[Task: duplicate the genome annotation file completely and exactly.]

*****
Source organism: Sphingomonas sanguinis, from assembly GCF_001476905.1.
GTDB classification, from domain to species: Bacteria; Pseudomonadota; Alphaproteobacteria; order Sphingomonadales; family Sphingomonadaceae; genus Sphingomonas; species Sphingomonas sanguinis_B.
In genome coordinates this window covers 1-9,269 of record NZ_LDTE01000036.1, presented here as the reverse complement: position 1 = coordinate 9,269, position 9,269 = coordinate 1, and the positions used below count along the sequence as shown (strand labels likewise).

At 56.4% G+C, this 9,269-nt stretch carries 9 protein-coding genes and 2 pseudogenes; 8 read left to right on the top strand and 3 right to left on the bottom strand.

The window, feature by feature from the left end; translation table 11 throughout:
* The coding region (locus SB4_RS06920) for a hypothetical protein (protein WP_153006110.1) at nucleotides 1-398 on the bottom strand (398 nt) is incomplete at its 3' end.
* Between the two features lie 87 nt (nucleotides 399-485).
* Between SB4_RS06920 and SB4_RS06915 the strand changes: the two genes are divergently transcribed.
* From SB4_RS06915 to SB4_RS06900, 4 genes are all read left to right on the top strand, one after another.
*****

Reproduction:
Source organism: Sphingomonas sanguinis, from assembly GCF_001476905.1.
GTDB classification, from domain to species: Bacteria; Pseudomonadota; Alphaproteobacteria; order Sphingomonadales; family Sphingomonadaceae; genus Sphingomonas; species Sphingomonas sanguinis_B.
In genome coordinates this window covers 1-9,269 of record NZ_LDTE01000036.1, presented here as the reverse complement: position 1 = coordinate 9,269, position 9,269 = coordinate 1, and the positions used below count along the sequence as shown (strand labels likewise).

At 56.4% G+C, this 9,269-nt stretch carries 9 protein-coding genes and 2 pseudogenes; 8 read left to right on the top strand and 3 right to left on the bottom strand.

The window, feature by feature from the left end; translation table 11 throughout:
* The coding region (locus SB4_RS06920) for a hypothetical protein (protein WP_153006110.1) at nucleotides 1-398 on the bottom strand (398 nt) is incomplete at its 3' end.
* Between the two features lie 87 nt (nucleotides 399-485).
* Between SB4_RS06920 and SB4_RS06915 the strand changes: the two genes are divergently transcribed.
* From SB4_RS06915 to SB4_RS06900, 4 genes are all read left to right on the top strand, one after another.